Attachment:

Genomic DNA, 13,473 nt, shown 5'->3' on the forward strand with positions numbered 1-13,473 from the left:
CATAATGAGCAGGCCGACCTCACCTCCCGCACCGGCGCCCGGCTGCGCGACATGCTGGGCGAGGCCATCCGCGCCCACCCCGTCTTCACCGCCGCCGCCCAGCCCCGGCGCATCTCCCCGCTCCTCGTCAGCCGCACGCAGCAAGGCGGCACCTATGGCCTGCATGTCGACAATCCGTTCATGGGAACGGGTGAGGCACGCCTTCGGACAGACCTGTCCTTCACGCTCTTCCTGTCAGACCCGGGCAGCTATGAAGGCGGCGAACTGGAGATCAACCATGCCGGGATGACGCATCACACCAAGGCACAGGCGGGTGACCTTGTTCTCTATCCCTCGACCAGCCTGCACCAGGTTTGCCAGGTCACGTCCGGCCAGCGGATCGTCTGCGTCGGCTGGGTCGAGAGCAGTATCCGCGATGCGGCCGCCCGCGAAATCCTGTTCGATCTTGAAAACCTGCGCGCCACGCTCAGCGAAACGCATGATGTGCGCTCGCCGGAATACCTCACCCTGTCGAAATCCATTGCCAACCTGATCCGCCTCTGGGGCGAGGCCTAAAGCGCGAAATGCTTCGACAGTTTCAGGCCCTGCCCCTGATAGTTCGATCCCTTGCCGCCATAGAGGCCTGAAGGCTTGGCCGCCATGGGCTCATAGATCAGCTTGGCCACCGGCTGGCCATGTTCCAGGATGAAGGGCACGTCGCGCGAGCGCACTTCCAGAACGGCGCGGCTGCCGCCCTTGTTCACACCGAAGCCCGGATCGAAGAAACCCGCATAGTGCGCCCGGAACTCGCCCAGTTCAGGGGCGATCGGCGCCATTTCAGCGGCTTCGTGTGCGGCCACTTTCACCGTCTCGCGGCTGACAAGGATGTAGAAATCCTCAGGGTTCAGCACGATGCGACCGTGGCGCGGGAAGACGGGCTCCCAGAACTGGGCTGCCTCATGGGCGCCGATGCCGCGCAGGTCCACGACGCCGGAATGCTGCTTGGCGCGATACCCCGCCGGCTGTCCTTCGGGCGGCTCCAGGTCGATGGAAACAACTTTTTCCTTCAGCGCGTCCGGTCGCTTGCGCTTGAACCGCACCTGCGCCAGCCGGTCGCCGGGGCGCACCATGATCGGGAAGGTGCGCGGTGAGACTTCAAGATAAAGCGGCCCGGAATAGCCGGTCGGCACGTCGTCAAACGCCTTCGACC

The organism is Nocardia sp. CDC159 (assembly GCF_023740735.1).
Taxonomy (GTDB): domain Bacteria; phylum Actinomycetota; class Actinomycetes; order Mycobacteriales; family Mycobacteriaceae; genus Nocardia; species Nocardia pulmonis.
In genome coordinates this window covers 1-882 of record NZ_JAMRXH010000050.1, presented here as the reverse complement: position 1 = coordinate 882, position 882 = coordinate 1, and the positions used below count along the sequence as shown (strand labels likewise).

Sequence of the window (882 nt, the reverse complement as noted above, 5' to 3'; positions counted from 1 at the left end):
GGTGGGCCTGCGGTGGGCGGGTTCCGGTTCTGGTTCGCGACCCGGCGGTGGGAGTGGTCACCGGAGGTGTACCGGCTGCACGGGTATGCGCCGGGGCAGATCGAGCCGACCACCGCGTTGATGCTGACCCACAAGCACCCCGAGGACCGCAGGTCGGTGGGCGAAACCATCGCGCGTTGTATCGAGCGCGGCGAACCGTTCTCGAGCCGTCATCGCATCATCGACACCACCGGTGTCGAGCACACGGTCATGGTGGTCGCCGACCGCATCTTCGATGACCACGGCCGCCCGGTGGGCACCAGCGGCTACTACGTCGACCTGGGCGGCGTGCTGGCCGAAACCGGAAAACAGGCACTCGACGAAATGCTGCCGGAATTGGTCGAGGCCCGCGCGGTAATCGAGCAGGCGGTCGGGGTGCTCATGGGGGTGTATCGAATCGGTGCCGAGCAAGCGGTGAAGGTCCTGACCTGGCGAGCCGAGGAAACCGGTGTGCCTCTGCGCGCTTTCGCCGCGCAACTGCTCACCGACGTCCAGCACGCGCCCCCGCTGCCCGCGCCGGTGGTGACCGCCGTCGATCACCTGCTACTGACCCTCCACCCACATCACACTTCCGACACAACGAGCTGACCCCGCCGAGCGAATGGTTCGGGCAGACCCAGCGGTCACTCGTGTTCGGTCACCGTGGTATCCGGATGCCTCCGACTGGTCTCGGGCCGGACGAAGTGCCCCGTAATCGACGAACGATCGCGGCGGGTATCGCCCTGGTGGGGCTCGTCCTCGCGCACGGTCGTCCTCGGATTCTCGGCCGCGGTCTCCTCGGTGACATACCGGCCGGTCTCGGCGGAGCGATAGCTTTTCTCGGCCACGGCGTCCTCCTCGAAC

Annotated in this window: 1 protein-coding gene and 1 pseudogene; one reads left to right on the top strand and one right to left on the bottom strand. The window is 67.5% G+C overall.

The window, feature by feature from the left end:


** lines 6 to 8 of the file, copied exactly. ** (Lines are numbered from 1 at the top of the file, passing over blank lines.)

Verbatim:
Sequence of the window (882 nt, the reverse complement as noted above, 5' to 3'; positions counted from 1 at the left end):
GGTGGGCCTGCGGTGGGCGGGTTCCGGTTCTGGTTCGCGACCCGGCGGTGGGAGTGGTCACCGGAGGTGTACCGGCTGCACGGGTATGCGCCGGGGCAGATCGAGCCGACCACCGCGTTGATGCTGACCCACAAGCACCCCGAGGACCGCAGGTCGGTGGGCGAAACCATCGCGCGTTGTATCGAGCGCGGCGAACCGTTCTCGAGCCGTCATCGCATCATCGACACCACCGGTGTCGAGCACACGGTCATGGTGGTCGCCGACCGCATCTTCGATGACCACGGCCGCCCGGTGGGCACCAGCGGCTACTACGTCGACCTGGGCGGCGTGCTGGCCGAAACCGGAAAACAGGCACTCGACGAAATGCTGCCGGAATTGGTCGAGGCCCGCGCGGTAATCGAGCAGGCGGTCGGGGTGCTCATGGGGGTGTATCGAATCGGTGCCGAGCAAGCGGTGAAGGTCCTGACCTGGCGAGCCGAGGAAACCGGTGTGCCTCTGCGCGCTTTCGCCGCGCAACTGCTCACCGACGTCCAGCACGCGCCCCCGCTGCCCGCGCCGGTGGTGACCGCCGTCGATCACCTGCTACTGACCCTCCACCCACATCACACTTCCGACACAACGAGCTGACCCCGCCGAGCGAATGGTTCGGGCAGACCCAGCGGTCACTCGTGTTCGGTCACCGTGGTATCCGGATGCCTCCGACTGGTCTCGGGCCGGACGAAGTGCCCCGTAATCGACGAACGATCGCGGCGGGTATCGCCCTGGTGGGGCTCGTCCTCGCGCACGGTCGTCCTCGGATTCTCGGCCGCGGTCTCCTCGGTGACATACCGGCCGGTCTCGGCGGAGCGATAGCTTTTCTCGGCCACGGCGTCCTCCTCGAAC

Annotated in this window: 1 protein-coding gene and 1 pseudogene; one reads left to right on the top strand and one right to left on the bottom strand. The window is 67.5% G+C overall.